This leads us to our first important observation. Between initial time and the final time, the brushes and the commutator have swapped connections. In a direct-current circuit, reversing electrical connections also reverses the direction of the current. This is what would happen, for example, if we reverse the orientation of a battery. Now, this generator is not a direct-current circuit, but we should keep this idea of reversing current in mind when we make our next observation.

At the first time picture, the loop of wire is crossing two of the magnetic field lines we have drawn. At the second time picture, the loop is crossing four of the magnetic field lines we have drawn. So between the first and second times, the flux through the loop has increased. Counting the same way, we see that at the third time, the loop is again only crossing two magnetic field lines. So the flux has decreased between the second time and the third time.

Now we recall that a changing flux results in a potential difference, which is how the generator produces power. But we also recall that the sign of the potential difference depends on the sign of the changing flux. Now the sign of the potential difference determines which direction current will be driven. So if the generator is connected to an external circuit, when the flux is increasing, the current in the loop will have one direction. And when the flux is decreasing, the current in the loop will have the opposite direction. But this means that between the first and last times shown, the direction of current in the loop is reversed.

What we have then is that the current in the loop reverses between our two times, but so does the connection to the external circuit. Now remember that reversing the connection reverses the direction of current. But the direction of current is already reversed, so we are reversing a reversed current, which means that when the connection to the commutator switches orientation, the direction of current in the external circuit stays the same.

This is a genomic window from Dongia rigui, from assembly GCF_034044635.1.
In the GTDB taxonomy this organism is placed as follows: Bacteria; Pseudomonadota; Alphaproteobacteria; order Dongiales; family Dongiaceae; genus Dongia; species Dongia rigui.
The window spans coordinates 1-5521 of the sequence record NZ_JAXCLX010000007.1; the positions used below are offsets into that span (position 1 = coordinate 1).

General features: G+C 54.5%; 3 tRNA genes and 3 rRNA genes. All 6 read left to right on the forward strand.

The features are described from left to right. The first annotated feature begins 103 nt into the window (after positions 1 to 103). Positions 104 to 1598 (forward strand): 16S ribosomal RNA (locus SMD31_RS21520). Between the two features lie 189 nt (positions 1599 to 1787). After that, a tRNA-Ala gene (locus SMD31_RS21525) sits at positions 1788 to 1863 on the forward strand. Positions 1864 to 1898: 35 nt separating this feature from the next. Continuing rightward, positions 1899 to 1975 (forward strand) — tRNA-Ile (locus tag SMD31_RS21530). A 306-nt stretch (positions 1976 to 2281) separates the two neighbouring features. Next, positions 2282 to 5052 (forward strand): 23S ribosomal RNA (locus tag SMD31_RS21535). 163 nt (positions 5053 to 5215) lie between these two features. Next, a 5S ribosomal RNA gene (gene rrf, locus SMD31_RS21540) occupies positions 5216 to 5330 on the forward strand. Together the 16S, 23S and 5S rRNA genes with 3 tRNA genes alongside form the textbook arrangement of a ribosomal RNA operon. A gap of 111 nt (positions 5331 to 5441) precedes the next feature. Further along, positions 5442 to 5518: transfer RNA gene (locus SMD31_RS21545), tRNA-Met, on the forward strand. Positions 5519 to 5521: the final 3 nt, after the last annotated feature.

Indeed, this is the function of a commutator. A commutator ensures that even though the direction of current in the loop of the generator is changing, the direction of current in the external circuit is constant.

The last observation we need to make is that the magnitude of the current is not constant. And this makes sense. As the loop rotates in the magnetic field, the amount of change in flux is not a constant quantity. So the amount of induced current is not constant. In fact, the current in the loop of wire itself is an alternating current that cycles back and forth between a maximum magnitude in one direction and the same magnitude but in the opposite direction. Because the current in the loop is an alternating current — that is, it changes magnitude — but the commutator makes the direction of the current constant in the external circuit, this generator produces rectified alternating current — that is, current that varies in magnitude like alternating current but only has one direction.